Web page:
First African American Art Exhibited at AU for Africa Day

The U.S. Mission to the African Union welcomed Jerome W. Jones, Jr. and Jeromyah Jones, father-son visual artists from Richmond, Virginia, in May to showcase more than a dozen pieces of their art in commemoration of Africa Day 2023.  The Joneses participated in the African Union’s Africa Day Ceremony on May 25, making them the first Black American artists to exhibit their work in the Great Hall of the African Union Commission’s Conference Center.

The AU captures the important role the African Diaspora play in the development of the continent in the Constitutive Act of the African Union, the very framework that established the union.  In fact, they refer to it as the “sixth region,” following the North, South, East, West, and Central regions of Africa.  The Joneses continued this tradition of exploration and dialogue on themes of Pan-Africanism with their art and engagements with the AU.

The Joneses presented “I AM 400,” a large piece commemorating 400 years of African American history.  It includes 69 portraits of notable pioneers of the African American community, including Martin Luther King Jr., Arthur Ashe, Stevie Wonder, and trailblazing NASA mathematician Katherine Johnson.

Joneses at the African Union headquarters on Africa Day
Jeromyah Jones works with young artists on a collaborative piece


The father-son art team joined the AU’s Africa Day exhibition at the Great Hall in Addis Ababa alongside art from 33 AU member states.  They engaged with AU Commission Chairperson Faki, AU delegations, and African artists about the importance of Pan-Africanism in contemporary American culture.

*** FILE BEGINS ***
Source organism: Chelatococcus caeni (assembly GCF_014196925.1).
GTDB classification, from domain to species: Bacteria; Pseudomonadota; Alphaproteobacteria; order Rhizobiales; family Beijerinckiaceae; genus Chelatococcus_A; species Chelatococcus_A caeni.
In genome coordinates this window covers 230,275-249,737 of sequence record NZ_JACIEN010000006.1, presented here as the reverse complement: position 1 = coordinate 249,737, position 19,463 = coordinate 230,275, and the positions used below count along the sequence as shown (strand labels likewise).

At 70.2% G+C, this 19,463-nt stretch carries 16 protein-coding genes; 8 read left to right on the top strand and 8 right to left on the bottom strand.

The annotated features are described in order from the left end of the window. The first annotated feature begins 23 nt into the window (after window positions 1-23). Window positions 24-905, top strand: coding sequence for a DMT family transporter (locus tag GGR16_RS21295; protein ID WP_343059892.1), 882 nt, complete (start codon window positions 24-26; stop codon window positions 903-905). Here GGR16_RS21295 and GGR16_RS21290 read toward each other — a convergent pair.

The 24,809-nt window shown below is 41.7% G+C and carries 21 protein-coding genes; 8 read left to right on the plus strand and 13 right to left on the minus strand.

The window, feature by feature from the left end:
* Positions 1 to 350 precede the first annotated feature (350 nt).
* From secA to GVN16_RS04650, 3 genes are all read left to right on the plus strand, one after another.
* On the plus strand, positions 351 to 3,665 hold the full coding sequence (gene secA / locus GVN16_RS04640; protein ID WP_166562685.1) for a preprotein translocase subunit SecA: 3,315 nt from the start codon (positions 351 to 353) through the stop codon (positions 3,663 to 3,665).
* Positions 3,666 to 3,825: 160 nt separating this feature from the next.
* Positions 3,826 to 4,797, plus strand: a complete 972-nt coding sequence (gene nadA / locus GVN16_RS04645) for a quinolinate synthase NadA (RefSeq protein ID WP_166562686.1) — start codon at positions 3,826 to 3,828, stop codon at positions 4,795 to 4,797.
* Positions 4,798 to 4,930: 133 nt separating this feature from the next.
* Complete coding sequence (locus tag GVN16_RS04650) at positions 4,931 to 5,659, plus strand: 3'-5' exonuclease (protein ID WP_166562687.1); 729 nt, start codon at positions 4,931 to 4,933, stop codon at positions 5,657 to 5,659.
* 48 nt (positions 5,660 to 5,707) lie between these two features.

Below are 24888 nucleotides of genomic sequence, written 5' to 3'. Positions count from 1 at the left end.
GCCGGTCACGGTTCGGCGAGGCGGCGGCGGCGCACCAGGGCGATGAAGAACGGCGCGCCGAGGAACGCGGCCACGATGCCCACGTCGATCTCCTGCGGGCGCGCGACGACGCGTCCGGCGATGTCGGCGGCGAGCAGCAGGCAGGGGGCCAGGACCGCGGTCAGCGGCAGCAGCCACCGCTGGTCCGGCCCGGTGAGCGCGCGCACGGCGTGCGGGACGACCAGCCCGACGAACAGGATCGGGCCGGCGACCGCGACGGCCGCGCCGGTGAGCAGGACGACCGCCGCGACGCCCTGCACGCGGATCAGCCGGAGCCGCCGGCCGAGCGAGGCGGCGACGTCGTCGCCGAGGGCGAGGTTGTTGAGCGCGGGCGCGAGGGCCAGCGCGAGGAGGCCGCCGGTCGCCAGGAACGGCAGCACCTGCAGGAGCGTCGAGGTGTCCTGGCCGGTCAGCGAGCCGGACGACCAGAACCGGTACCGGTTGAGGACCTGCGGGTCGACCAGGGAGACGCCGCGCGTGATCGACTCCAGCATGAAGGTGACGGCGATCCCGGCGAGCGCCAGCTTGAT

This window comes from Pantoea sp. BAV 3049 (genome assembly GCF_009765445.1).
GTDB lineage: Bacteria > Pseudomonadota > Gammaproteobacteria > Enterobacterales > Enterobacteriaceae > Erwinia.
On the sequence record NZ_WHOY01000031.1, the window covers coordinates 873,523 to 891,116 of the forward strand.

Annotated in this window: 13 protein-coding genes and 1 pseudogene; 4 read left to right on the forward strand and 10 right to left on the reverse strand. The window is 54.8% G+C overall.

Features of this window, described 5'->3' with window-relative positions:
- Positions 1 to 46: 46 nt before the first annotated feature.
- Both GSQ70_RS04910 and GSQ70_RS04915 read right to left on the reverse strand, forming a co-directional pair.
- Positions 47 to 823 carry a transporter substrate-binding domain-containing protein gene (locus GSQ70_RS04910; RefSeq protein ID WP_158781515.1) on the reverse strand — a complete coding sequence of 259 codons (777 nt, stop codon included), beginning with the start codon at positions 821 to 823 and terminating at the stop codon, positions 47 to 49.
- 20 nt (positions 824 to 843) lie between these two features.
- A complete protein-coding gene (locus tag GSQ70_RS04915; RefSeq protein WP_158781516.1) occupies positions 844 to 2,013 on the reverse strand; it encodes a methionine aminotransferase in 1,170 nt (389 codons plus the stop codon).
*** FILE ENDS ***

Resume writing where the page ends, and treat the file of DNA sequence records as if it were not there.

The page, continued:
The Joneses also participated in a number of other events during their visit to Addis Ababa.  They joined a panel discussion at the launch of the Pan-African Wing of the Institute of Ethiopian Studies.  USAU made a significant financial contribution to its refurbishment in 2022.  They also co-produced a collaborative art piece with young artists studying locally and held a talk on Pan-African art at the Oda Medemer Africa Art and Sculpture Space.


The Joneses showcasing their work at the African Union headquarters


The African Diaspora in the United States is a source of strength.  It encompasses African Americans, including descendants of enslaved Africans, and nearly two million African immigrants who have close familial, social, and economic connections to the continent.  The African immigrant community makes significant contributions to America’s growth and prosperity.  Last year, Vice President Kamala Harris announced the creation of the President’s Advisory Council on African Diaspora Engagement in the United States (PAC-ADE), which will enhance the dialogue between United States officials and the African Diaspora.